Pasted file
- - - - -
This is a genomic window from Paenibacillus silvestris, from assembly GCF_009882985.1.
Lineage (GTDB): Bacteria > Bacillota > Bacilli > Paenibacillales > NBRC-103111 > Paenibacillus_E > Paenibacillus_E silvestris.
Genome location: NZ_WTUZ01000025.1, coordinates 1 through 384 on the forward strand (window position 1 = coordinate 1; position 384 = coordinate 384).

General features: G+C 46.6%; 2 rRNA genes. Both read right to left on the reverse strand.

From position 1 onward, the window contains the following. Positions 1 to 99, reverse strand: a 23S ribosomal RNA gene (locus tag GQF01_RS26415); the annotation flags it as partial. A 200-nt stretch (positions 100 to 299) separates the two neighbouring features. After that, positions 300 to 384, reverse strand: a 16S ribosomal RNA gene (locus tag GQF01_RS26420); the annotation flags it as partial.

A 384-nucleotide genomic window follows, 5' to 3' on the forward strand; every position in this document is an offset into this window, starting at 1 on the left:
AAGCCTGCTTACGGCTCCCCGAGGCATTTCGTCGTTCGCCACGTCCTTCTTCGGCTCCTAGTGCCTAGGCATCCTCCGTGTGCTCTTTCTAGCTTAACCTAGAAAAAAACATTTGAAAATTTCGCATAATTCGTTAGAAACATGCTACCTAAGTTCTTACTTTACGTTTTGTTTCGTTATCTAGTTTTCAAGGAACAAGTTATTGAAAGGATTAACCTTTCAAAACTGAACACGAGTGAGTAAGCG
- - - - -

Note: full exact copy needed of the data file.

This is a genomic window from Paenibacillus silvestris, from assembly GCF_009882985.1.
Lineage (GTDB): Bacteria > Bacillota > Bacilli > Paenibacillales > NBRC-103111 > Paenibacillus_E > Paenibacillus_E silvestris.
Genome location: NZ_WTUZ01000025.1, coordinates 1 through 384 on the forward strand (window position 1 = coordinate 1; position 384 = coordinate 384).

General features: G+C 46.6%; 2 rRNA genes. Both read right to left on the reverse strand.

From position 1 onward, the window contains the following. Positions 1 to 99, reverse strand: a 23S ribosomal RNA gene (locus tag GQF01_RS26415); the annotation flags it as partial. A 200-nt stretch (positions 100 to 299) separates the two neighbouring features. After that, positions 300 to 384, reverse strand: a 16S ribosomal RNA gene (locus tag GQF01_RS26420); the annotation flags it as partial.

A 384-nucleotide genomic window follows, 5' to 3' on the forward strand; every position in this document is an offset into this window, starting at 1 on the left:
AAGCCTGCTTACGGCTCCCCGAGGCATTTCGTCGTTCGCCACGTCCTTCTTCGGCTCCTAGTGCCTAGGCATCCTCCGTGTGCTCTTTCTAGCTTAACCTAGAAAAAAACATTTGAAAATTTCGCATAATTCGTTAGAAACATGCTACCTAAGTTCTTACTTTACGTTTTGTTTCGTTATCTAGTTTTCAAGGAACAAGTTATTGAAAGGATTAACCTTTCAAAACTGAACACGAGTGAGTAAGCG